The CEO-LD project supported meetings in London and Beijing at which a variety of stakeholders were able to discuss common problems around the topic of sharing satellite imagery as data on the Web. The discussions were very valuable in that stakeholders in the field of Earth Observation from both countries were brought together to inform the W3C/OGC collaboration. These were Surrey Satellite Technology, the Satellite Applications Catapult, the Met Office, the Chinese Academy of Sciences’ Institute of Remote Sensing and Digital Earth and its Computer Network Information Center. The meetings provided a forum in which experts from both countries were able to share their experiences. The work done by CNIC shortly after the Beijing meeting validated the approach devised in Reading.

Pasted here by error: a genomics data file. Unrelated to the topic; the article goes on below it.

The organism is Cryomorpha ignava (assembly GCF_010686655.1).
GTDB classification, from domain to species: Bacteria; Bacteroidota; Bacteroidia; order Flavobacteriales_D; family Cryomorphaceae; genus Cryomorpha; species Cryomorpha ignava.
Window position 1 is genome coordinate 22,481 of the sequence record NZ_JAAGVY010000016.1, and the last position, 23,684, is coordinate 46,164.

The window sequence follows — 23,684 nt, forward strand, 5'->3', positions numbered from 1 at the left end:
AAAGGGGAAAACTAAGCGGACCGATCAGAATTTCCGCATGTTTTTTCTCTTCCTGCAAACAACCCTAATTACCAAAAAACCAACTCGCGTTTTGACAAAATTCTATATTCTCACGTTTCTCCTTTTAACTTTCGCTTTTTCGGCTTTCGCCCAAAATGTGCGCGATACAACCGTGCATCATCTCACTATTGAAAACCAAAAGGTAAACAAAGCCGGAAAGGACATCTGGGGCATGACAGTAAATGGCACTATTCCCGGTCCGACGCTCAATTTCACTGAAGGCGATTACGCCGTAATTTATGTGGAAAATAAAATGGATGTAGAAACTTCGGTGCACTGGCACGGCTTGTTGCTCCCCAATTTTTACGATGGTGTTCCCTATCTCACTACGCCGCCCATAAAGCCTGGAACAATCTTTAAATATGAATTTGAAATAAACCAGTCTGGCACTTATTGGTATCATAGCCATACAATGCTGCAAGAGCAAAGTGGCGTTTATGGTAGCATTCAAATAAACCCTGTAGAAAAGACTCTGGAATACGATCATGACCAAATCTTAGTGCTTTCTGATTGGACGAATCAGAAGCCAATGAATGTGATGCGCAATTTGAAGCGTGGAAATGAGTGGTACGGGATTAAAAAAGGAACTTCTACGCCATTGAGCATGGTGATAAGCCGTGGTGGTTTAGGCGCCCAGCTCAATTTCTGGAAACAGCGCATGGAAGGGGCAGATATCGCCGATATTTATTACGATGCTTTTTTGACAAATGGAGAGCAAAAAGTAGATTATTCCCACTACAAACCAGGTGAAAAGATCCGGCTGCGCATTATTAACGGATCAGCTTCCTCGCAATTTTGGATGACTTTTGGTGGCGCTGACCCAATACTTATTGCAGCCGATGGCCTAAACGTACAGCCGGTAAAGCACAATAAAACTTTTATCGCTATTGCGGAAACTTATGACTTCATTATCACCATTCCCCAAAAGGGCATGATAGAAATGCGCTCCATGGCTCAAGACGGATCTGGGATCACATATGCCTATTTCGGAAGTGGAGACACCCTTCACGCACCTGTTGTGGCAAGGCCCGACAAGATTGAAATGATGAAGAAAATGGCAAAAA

Handling Earth Observation data as a Coverage is not new, however, exposing that Coverage as data on the Web is new and, as the dual approach being taken in the Working Group shows, still very much at the experimental stage. The CEO-LD project has been instrumental in moving that discussion forward towards a time when users will be able to explore, mix and manipulate EO data flexibly in the Web browser in ways that, if they’re possible at all, currently requires specialist software.